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Obama Faith Council

BOB ABERNETHY, anchor: As the economy continued to collapse this past week, there was sharp debate in Washington over the size and content of a stimulus package. Meanwhile, two of President Obama’s nominees for top jobs bowed out because of their failure to pay some taxes.

With all that controversy, no wonder the president urged reconciliation at the National Prayer Breakfast, as Kim Lawton reports.

KIM LAWTON: At the National Prayer Breakfast in Washington Thursday (February 5), President Obama returned to a theme he’s frequently repeated. He said while faith is all too often a point of controversy and division, it can also be a force for unity and healing:

President BARACK OBAMA (speaking at National Prayer Breakfast): I do believe if we can talk to one another openly and honestly, and if perhaps we allow God’s grace to enter into that space that lies between us, then the old rifts will start to mend; new partnerships will begin to emerge.

LAWTON: Obama officially announced his renamed and expanded Office of Faith-Based and Neighborhood Partnerships, which he said will work on a variety of social issues to help achieve the common good.

President OBAMA: The goal of this office will not be to favor one religious group over another — or even religious groups over secular groups. It will simply be to work on behalf of those organizations that want to work on behalf of our communities, and to do so without blurring the line that our founders wisely drew between church and state.

LAWTON: The office will be headed by Joshua DuBois, the 26-year-old Pentecostal minister who led religious outreach for Obama’s presidential campaign. Part of his responsibilities will be organizing a diverse 25-member council of prominent religious and secular leaders to advise the president. Obama signed the executive order establishing the new office at a private White House meeting Thursday attended by several of the new council members.

There was much more fanfare when Obama signed a new law expanding government health insurance for low-income children. Faith groups across the spectrum had lobbied for the law, and many religious leaders attended the large East Room signing ceremony. President George W. Bush twice vetoed similar measures.

ABERNETHY: And Kim, the faith-based office is now supposed to do more than it did under President Bush?

LAWTON: President Obama is a former community organizer himself, and he believes, he says, that faith-based groups and neighborhood groups are very well situated to deal with a whole host of problems, and so he set up this advisory council, and this office will not just funnel federal money to these faith-based groups, but they’ll give him advice on policy development, so on the issue of poverty reduction, AIDS in Africa, reducing the number of abortions, even interfaith dialogue — all of those issues will be under this office.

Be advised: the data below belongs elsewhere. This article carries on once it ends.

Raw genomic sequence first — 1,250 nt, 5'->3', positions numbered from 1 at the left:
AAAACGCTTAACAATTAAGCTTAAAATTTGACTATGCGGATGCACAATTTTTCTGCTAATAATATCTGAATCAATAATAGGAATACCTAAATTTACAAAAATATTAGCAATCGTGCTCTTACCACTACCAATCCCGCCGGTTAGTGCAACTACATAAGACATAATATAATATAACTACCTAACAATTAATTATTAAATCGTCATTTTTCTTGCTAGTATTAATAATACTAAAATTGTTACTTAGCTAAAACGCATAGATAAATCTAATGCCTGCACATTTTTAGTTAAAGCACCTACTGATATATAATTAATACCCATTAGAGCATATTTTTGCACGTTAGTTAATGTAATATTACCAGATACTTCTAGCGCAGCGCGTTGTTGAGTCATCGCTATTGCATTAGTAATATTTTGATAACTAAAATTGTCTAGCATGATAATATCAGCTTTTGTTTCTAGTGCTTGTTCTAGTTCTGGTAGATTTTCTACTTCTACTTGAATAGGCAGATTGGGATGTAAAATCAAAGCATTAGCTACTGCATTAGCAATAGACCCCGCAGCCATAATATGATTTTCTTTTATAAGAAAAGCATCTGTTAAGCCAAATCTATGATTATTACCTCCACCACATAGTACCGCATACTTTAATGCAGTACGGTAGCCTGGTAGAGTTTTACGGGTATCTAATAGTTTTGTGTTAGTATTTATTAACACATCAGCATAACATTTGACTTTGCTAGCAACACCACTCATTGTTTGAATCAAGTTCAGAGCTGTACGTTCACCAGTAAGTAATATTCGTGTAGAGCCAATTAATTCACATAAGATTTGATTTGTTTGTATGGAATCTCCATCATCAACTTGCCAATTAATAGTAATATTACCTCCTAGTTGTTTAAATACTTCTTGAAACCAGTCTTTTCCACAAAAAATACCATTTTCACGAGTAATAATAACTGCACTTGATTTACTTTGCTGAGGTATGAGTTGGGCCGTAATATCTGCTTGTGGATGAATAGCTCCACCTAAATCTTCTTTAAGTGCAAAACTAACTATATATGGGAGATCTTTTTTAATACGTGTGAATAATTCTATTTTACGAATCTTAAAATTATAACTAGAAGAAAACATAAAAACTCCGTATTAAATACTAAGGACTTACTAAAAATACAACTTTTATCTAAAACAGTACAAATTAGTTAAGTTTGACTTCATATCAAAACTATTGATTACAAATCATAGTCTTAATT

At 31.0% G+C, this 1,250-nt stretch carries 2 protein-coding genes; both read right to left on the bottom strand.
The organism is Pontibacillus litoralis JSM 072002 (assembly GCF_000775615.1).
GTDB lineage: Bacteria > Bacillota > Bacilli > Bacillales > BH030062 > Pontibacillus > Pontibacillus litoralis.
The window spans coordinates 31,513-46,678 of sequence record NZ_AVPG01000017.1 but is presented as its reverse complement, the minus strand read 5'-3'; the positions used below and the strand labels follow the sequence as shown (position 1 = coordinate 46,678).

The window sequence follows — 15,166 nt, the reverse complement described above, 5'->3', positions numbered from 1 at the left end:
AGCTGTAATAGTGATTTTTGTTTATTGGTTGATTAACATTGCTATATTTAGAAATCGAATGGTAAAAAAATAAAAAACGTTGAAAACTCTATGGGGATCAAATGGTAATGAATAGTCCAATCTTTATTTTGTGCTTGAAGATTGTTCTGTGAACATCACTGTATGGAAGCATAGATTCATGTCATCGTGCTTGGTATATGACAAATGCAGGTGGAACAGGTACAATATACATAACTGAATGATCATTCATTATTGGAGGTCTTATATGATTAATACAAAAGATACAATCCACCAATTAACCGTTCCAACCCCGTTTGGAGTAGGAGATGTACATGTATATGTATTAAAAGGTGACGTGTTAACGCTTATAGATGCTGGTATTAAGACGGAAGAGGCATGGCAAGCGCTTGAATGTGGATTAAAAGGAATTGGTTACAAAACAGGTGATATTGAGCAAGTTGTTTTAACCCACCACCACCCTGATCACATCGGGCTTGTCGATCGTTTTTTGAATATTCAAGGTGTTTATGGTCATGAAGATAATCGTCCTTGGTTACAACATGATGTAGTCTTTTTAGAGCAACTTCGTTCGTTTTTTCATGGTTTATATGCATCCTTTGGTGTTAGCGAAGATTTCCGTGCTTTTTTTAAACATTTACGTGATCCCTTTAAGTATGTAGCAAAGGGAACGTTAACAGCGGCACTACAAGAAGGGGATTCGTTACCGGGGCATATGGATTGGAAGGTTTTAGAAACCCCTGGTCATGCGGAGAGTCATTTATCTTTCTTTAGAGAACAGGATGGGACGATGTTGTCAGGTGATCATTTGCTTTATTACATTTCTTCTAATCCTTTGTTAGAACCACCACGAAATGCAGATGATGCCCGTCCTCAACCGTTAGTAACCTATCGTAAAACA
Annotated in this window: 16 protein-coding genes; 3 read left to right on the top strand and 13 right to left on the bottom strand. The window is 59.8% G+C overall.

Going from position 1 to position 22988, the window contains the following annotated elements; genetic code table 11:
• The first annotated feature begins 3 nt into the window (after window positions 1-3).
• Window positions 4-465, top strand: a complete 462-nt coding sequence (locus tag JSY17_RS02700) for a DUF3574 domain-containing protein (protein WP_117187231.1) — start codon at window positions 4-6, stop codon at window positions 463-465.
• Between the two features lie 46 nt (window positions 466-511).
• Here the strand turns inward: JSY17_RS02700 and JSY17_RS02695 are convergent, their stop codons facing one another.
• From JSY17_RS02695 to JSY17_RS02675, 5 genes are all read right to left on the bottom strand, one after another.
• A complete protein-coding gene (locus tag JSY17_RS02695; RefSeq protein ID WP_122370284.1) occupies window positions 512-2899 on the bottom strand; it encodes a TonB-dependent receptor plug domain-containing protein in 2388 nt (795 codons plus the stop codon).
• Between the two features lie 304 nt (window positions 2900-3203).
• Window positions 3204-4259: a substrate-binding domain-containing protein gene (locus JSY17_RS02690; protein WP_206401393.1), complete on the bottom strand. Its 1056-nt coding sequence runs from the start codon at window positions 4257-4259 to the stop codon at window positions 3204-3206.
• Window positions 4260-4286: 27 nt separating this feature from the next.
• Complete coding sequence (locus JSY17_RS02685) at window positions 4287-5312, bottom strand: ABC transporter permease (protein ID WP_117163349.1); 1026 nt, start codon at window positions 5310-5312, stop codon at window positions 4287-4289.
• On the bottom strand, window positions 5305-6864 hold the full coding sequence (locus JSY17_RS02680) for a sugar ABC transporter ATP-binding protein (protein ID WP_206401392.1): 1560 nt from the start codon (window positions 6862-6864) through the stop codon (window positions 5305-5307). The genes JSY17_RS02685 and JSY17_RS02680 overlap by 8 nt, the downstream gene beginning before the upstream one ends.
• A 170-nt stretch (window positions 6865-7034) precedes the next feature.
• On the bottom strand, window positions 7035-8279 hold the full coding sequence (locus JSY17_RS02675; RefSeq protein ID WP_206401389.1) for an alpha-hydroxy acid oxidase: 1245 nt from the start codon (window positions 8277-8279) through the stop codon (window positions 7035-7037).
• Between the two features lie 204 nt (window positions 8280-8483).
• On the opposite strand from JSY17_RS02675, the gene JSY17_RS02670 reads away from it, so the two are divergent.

ABERNETHY: What about the question of hiring? Can a faith-based organization, if it wants to, continue to discriminate in hiring and hire only those people that believe the same things it does?

LAWTON: Well, that’s the big controversy, and that’s going to be argued out over the next few weeks. President Obama’s administration is getting a lot of pressure from civil rights groups and strict church-state separationists to change this policy. Federal law says that religious groups can discriminate, you know, only hire people who believe like they do. But it’s unclear if they take federal money what should happen, and a lot of groups say that, you know, it violates the separation of church and state. However, the religious groups say that they need to be able to maintain their distinct religious identity, and they should only hire people who agree like they do. So, for example, on the issue of homosexuality, some of these religious groups don’t want to be forced to hire gays and lesbians because they disagree with homosexuality.

ABERNETHY: There are a lot of clergy people on this new council. Is there a danger that they could be co-opted — that their closeness to the president could make them unable anymore to speak truth to power?

LAWTON: Well, some people have raised that. Will they still be “prophetic,” you know? But the people I’ve been speaking with say that they see this as an opportunity to have a positive influence and to get religious values into the mix of the conversations. They say that this position will not prevent them from speaking out if they see something they don’t agree with.

ABERNETHY: Kim Lawton, many thanks.